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THE MUSINGS OF A TRADITIONAL SOUTHERN DEMOCRAT

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Location: Douglas, Coffee Co., The Other Georgia, United States

Sid in his law office where he sits when meeting with clients. Observant eyes will notice the statuette of one of Sid's favorite Democrats.

Friday, April 29, 2011

America may finally be getting serious about the deficit: More Democrats threaten to vote against raising borrowing limit

From The Washington Post:

A growing number of Democrats are threatening to defy the White House over the national debt, joining Republican calls for deficit cuts as a requirement for consenting to lift the country’s borrowing limit.

The tension is the latest illustration of how the tea-party-infused GOP is driving the debate in Washington over federal spending. And it shows how the debt issue is testing the Obama administration’s clout as Democrats, particularly those from politically competitive states, resist White House arguments against setting conditions on legislation to raise the debt ceiling.

Months ago it seemed unthinkable that Congress might refuse to raise the borrowing limit. Leaders in both parties agreed that failing to do so would risk a default by the U.S. government, which could send interest rates soaring and cut off Social Security checks, as well as salaries for combat troops.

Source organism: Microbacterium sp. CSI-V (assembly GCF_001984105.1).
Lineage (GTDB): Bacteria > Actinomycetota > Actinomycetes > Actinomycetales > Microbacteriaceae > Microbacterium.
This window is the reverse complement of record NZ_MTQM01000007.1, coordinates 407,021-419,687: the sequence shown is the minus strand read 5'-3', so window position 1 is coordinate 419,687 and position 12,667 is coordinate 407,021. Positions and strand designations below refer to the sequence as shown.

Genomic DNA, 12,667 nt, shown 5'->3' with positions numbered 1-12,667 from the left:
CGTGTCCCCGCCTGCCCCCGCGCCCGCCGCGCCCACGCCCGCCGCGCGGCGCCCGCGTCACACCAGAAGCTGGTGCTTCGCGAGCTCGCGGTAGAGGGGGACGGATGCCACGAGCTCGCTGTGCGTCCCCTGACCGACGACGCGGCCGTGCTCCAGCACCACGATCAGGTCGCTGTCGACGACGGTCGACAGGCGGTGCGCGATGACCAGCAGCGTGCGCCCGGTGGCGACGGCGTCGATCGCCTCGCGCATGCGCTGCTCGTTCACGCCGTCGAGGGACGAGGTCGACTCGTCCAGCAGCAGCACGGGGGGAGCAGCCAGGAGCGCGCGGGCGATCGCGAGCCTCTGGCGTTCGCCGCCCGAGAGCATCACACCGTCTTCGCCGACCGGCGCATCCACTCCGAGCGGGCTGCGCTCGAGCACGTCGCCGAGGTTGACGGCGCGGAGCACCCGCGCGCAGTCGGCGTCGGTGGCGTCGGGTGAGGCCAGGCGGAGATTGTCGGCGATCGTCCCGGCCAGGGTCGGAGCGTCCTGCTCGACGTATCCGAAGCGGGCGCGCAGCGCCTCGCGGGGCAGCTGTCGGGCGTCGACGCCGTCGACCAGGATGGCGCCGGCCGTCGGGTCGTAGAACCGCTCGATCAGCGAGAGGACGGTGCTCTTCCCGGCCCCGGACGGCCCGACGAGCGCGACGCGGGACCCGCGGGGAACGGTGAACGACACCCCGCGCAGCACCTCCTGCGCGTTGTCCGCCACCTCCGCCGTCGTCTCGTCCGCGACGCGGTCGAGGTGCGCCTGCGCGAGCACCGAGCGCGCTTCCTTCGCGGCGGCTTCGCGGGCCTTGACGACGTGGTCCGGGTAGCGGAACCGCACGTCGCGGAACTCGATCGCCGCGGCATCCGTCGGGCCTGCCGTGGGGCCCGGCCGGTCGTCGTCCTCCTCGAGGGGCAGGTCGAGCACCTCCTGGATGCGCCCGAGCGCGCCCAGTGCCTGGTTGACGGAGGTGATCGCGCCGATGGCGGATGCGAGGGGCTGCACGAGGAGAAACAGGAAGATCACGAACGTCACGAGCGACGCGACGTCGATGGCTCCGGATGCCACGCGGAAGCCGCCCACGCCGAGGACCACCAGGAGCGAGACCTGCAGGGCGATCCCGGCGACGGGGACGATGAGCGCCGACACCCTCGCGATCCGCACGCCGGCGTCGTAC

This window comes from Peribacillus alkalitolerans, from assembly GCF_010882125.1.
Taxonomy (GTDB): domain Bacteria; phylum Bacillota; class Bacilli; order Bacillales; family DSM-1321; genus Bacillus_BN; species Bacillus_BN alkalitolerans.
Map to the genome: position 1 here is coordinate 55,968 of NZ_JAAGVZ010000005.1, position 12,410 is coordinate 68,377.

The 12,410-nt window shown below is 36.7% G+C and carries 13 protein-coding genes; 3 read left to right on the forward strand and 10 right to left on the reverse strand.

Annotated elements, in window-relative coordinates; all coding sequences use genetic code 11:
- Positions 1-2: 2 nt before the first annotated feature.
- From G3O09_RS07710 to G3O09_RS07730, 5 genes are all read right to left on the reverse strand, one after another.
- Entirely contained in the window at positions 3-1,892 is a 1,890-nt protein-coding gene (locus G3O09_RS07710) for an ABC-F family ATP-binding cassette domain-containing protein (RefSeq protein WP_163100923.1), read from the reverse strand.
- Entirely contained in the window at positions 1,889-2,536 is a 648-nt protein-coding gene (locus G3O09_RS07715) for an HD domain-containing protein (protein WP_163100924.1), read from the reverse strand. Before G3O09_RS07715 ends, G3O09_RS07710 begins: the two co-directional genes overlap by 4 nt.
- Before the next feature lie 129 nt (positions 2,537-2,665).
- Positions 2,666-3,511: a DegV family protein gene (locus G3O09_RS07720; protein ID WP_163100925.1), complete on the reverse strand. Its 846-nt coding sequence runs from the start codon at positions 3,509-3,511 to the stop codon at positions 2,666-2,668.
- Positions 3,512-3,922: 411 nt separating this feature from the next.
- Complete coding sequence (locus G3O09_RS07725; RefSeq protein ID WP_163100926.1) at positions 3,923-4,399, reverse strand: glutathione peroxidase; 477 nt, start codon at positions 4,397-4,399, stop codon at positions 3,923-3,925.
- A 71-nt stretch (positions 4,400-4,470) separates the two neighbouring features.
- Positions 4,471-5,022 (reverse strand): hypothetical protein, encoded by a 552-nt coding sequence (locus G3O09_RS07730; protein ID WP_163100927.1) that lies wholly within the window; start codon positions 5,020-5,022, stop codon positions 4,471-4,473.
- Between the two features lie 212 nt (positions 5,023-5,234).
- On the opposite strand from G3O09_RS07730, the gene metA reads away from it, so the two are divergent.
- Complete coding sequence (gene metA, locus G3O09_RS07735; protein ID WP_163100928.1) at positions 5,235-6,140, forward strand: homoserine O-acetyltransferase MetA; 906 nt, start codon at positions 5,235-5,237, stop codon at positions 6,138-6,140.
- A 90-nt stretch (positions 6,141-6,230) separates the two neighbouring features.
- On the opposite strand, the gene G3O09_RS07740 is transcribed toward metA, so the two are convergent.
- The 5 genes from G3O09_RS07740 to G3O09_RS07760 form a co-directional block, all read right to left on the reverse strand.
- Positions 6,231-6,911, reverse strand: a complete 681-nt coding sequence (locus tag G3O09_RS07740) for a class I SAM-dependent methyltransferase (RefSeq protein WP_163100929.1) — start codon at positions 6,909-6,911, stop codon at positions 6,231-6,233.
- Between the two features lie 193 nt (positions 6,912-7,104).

“As catastrophic as it would be to fail to raise our debt ceiling, it’s even more irresponsible to not take this opportunity to own up to our unsustainable spending path,” Sen. Mark Udall (Colo.), another Democrat challenging the White House, said in a statement his office released this week. “If we don’t take action to reduce our deficit spending, Congress will be facing this same debt ceiling vote in the near term – still with no end to our deficits in sight.”

The government is expected to reach its $14.3 trillion debt cap in mid-May. Treasury Secretary Timothy F. Geithner has said he can maneuver to avoid a default until early July.

The White House has condemned efforts to attach additional measures to the debt-ceiling issue.

Polls show why the debt vote is so difficult for Democrats, who next year are expected to face an uphill battle to retain their narrow Senate majority in an election likely to focus heavily on spending issues.

Just 16 percent of Americans favor lifting the debt ceiling, according to a Wall Street Journal/NBC survey published this month. Nearly six in 10 independents opposed it. Democrats were divided, with nearly half saying they did not know enough to have an opinion.

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